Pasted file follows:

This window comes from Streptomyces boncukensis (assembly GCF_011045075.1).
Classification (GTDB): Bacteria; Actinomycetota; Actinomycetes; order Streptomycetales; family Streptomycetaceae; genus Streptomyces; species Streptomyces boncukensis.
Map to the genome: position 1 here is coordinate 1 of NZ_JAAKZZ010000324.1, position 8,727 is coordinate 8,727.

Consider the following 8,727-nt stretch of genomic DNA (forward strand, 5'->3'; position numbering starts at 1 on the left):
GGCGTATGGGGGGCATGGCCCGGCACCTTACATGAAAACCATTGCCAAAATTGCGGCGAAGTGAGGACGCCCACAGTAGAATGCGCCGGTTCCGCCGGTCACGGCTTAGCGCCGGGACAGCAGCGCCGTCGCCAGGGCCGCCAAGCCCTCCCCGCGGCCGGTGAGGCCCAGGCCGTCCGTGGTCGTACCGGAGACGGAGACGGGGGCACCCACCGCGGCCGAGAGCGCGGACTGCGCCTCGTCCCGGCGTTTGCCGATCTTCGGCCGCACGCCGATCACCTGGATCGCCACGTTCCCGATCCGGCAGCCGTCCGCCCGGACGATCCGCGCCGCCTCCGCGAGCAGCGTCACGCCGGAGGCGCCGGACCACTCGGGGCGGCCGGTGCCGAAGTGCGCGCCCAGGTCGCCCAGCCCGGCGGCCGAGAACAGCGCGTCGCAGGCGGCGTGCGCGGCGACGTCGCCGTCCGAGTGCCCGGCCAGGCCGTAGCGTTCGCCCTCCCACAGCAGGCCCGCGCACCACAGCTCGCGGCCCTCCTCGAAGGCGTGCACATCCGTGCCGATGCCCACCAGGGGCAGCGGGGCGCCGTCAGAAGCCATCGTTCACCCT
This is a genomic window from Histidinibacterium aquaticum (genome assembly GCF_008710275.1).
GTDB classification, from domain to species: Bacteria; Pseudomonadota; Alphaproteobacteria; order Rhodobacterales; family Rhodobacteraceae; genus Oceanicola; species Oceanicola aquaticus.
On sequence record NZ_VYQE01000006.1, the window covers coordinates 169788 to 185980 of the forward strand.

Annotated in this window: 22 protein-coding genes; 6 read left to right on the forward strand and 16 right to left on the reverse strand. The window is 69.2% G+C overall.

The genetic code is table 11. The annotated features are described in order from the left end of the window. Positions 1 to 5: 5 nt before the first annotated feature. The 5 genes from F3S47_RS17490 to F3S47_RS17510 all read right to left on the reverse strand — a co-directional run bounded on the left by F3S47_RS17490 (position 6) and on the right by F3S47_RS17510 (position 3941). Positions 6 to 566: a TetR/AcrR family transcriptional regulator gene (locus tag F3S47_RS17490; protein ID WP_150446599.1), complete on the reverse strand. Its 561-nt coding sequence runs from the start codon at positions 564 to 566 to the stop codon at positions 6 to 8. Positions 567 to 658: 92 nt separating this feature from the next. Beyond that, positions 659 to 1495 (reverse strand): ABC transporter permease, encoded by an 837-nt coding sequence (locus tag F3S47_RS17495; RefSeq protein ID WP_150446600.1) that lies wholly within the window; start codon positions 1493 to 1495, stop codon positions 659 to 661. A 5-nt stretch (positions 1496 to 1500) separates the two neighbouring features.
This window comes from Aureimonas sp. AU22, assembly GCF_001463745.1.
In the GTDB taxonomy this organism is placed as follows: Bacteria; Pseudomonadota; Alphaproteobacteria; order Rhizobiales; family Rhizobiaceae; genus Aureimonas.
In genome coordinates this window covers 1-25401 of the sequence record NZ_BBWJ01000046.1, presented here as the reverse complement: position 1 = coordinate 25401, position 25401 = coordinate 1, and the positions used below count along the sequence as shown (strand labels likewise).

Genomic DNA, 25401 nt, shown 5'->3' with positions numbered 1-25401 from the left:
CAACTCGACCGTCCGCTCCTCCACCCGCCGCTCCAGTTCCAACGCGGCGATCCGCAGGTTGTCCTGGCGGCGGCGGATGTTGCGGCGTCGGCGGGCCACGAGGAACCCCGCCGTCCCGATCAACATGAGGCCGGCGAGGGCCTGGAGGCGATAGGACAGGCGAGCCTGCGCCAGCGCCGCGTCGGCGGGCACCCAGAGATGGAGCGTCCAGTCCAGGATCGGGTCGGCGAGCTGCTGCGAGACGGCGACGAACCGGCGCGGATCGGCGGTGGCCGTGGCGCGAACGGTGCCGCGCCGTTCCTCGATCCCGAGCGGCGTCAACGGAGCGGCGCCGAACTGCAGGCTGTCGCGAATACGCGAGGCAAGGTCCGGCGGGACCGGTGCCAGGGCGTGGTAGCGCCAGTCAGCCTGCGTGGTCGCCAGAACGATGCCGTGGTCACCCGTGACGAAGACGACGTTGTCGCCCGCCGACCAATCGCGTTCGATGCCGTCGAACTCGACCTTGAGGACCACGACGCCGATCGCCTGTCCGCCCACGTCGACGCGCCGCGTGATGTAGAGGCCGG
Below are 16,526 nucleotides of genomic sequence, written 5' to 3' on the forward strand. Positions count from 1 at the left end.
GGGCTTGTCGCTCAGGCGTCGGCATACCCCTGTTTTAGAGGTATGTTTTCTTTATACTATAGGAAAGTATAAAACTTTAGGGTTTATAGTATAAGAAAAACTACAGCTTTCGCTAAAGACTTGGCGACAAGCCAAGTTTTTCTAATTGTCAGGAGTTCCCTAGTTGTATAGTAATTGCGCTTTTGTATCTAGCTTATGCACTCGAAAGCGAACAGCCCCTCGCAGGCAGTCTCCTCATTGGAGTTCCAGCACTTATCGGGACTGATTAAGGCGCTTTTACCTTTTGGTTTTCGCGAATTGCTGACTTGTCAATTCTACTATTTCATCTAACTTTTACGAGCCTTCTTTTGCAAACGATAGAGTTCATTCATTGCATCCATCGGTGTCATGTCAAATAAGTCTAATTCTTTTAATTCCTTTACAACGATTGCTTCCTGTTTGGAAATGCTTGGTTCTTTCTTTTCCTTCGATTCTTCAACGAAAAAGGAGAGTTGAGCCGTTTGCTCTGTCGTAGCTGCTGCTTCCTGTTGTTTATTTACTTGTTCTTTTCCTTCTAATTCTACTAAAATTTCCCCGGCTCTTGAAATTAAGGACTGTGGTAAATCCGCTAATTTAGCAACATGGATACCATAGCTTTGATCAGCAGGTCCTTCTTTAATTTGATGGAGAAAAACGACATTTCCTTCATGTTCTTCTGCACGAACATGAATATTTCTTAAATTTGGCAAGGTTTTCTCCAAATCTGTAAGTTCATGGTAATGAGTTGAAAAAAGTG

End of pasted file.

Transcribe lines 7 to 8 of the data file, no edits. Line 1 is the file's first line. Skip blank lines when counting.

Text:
GTDB classification, from domain to species: Bacteria; Pseudomonadota; Alphaproteobacteria; order Rhodobacterales; family Rhodobacteraceae; genus Oceanicola; species Oceanicola aquaticus.
On sequence record NZ_VYQE01000006.1, the window covers coordinates 169788 to 185980 of the forward strand.